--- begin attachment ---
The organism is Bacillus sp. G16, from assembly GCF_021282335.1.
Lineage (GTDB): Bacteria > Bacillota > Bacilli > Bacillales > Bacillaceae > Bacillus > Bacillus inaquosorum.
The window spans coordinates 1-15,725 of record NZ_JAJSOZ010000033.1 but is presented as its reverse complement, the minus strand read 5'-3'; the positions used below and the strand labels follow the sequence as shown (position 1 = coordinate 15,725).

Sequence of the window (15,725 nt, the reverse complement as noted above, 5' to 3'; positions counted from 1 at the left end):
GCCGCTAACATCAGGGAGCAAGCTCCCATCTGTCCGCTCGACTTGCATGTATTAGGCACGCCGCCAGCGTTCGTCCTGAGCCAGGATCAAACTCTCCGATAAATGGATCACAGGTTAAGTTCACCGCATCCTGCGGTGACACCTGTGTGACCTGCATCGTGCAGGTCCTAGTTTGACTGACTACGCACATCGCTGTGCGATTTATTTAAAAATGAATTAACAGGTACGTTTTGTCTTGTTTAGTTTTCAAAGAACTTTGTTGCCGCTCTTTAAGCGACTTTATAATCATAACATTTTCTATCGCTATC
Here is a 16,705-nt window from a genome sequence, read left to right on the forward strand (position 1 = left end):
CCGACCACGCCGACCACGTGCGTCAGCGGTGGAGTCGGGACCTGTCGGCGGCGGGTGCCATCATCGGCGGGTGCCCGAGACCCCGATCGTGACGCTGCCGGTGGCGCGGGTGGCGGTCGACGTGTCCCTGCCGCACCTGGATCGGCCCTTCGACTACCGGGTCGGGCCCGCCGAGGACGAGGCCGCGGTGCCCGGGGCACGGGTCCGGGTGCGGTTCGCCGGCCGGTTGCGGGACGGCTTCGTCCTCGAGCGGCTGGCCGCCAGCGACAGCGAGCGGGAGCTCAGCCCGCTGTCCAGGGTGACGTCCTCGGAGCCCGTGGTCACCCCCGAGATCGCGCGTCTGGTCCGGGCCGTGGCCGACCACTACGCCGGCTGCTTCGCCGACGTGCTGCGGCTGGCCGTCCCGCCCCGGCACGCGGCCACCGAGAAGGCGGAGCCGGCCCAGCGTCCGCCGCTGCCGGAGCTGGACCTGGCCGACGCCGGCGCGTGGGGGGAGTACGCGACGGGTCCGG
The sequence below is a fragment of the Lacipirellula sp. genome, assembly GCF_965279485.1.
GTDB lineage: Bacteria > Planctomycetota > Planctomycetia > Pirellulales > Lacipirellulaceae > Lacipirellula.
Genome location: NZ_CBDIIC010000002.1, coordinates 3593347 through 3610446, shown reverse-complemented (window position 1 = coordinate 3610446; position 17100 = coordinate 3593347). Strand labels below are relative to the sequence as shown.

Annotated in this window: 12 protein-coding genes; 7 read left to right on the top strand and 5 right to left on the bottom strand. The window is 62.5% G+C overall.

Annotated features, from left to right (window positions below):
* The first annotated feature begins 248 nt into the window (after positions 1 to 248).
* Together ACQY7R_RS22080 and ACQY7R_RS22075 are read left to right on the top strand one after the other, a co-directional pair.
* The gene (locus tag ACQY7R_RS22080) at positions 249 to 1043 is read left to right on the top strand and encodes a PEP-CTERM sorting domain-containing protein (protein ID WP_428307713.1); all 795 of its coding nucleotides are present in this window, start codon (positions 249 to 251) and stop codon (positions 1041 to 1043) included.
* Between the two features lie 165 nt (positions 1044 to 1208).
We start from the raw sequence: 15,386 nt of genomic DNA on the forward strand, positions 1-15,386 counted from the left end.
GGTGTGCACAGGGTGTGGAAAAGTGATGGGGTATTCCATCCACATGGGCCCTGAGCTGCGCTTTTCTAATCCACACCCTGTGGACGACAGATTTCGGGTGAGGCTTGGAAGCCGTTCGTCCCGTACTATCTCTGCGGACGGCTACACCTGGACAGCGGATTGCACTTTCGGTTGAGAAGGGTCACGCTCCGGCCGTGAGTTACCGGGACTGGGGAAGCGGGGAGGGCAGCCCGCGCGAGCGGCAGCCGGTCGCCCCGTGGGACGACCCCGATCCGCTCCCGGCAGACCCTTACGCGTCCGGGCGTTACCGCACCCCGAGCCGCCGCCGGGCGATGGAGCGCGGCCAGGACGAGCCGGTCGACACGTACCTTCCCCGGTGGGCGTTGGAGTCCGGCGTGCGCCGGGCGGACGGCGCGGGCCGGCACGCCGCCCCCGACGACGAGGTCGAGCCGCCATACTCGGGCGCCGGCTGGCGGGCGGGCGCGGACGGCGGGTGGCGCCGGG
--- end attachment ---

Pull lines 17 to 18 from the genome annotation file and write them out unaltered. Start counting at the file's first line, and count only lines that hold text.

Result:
We start from the raw sequence: 15,386 nt of genomic DNA on the forward strand, positions 1-15,386 counted from the left end.
GGTGTGCACAGGGTGTGGAAAAGTGATGGGGTATTCCATCCACATGGGCCCTGAGCTGCGCTTTTCTAATCCACACCCTGTGGACGACAGATTTCGGGTGAGGCTTGGAAGCCGTTCGTCCCGTACTATCTCTGCGGACGGCTACACCTGGACAGCGGATTGCACTTTCGGTTGAGAAGGGTCACGCTCCGGCCGTGAGTTACCGGGACTGGGGAAGCGGGGAGGGCAGCCCGCGCGAGCGGCAGCCGGTCGCCCCGTGGGACGACCCCGATCCGCTCCCGGCAGACCCTTACGCGTCCGGGCGTTACCGCACCCCGAGCCGCCGCCGGGCGATGGAGCGCGGCCAGGACGAGCCGGTCGACACGTACCTTCCCCGGTGGGCGTTGGAGTCCGGCGTGCGCCGGGCGGACGGCGCGGGCCGGCACGCCGCCCCCGACGACGAGGTCGAGCCGCCATACTCGGGCGCCGGCTGGCGGGCGGGCGCGGACGGCGGGTGGCGCCGGG